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A survey of the participation in competitive sports despite musculoskeletal complaints
  1. A D Lopes1,2,
  2. H J Barreto1,
  3. J O Neto1,
  4. JG Neto1
  1. 1Medical Department of the Brazilian Olympic Committee, Rio de Janeiro, Brazil
  2. 2Universidade Cidade de Sao Paulo (UNICID), Sao Paulo, Brazil

Abstract

Background It is not unusual for athletes to decide to participate in important competitions, despite an ongoing disability or injury.

Objective Evaluate the degree of confidence exhibited by injured athletes with regards to their participation in a major competition, and to profile the musculoskeletal injuries.

Design A cross-sectional survey was conducted with the athletes of the Brazilian delegation participating in the IX South American Games, and 2nd Lusophony Games who sought care from the Brazilian team's medical department with various musculoskeletal complaints.

Setting A group of elite athletes prior to the start of an official competition.

Participants Of the 697 participants in the Brazilian delegation to the IX South American Games (Medellin, 2010) and 2nd Lusophony Games (Lisbon, 2009), 98 athletes (14.6%) sought care from the Brazilian team's medical department with various musculoskeletal complaints, even before commencing participation in the competition.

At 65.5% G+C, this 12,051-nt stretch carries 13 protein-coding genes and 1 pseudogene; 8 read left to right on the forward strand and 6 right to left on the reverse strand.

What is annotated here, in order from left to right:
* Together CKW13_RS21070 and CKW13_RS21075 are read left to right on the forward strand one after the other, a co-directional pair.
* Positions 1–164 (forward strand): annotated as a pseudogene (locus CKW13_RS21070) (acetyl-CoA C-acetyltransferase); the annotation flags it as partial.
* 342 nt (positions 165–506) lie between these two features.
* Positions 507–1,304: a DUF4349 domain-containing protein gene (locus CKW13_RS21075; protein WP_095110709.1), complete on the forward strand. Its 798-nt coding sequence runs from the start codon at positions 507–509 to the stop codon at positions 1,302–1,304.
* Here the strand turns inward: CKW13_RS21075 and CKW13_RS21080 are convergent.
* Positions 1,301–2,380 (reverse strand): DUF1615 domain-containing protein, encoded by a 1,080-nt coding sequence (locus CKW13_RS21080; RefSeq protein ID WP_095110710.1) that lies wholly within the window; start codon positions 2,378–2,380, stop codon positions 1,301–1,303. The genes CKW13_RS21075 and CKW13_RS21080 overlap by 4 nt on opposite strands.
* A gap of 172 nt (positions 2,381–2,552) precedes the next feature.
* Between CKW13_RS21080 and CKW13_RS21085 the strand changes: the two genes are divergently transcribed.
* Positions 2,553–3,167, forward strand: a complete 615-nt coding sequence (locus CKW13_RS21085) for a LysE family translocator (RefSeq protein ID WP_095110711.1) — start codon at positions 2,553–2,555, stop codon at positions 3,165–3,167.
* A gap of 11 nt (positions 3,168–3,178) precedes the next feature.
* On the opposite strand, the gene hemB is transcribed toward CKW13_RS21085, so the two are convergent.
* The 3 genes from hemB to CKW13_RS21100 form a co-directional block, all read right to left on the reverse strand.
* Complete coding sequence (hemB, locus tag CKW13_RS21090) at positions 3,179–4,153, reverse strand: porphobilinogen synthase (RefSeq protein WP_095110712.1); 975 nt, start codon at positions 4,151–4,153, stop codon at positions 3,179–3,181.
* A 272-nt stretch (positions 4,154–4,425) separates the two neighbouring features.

Main outcome measurements Degree of confidence exhibited by injured athletes and the profile of the musculoskeletal injuries.

Results Regarding the onset of injury, the 98 (14.6% of the 697 total participants) injured athletes who sought care from the medical staff, 57.1% of the athletes had been injured for longer than two months (n=56). Approximately half (n=44, 44.9%) reported that the injury was recurrent. The most frequently occurring injury was tendinopathy (n=33, 27.5%), and the most frequent location of injury was the knee (n=20, 18%).

Conclusions We could observe that many athletes participating in a major competition even with existing musculoskeletal complaints were worried about their injuries affecting their well-being and performance. The majority of these athletes had been injured for longer than two months. Approximately half of them reported that the injury was recurrent. The most frequently occurring lesion was tendinopathy, and the most frequent location of injury was the knee.

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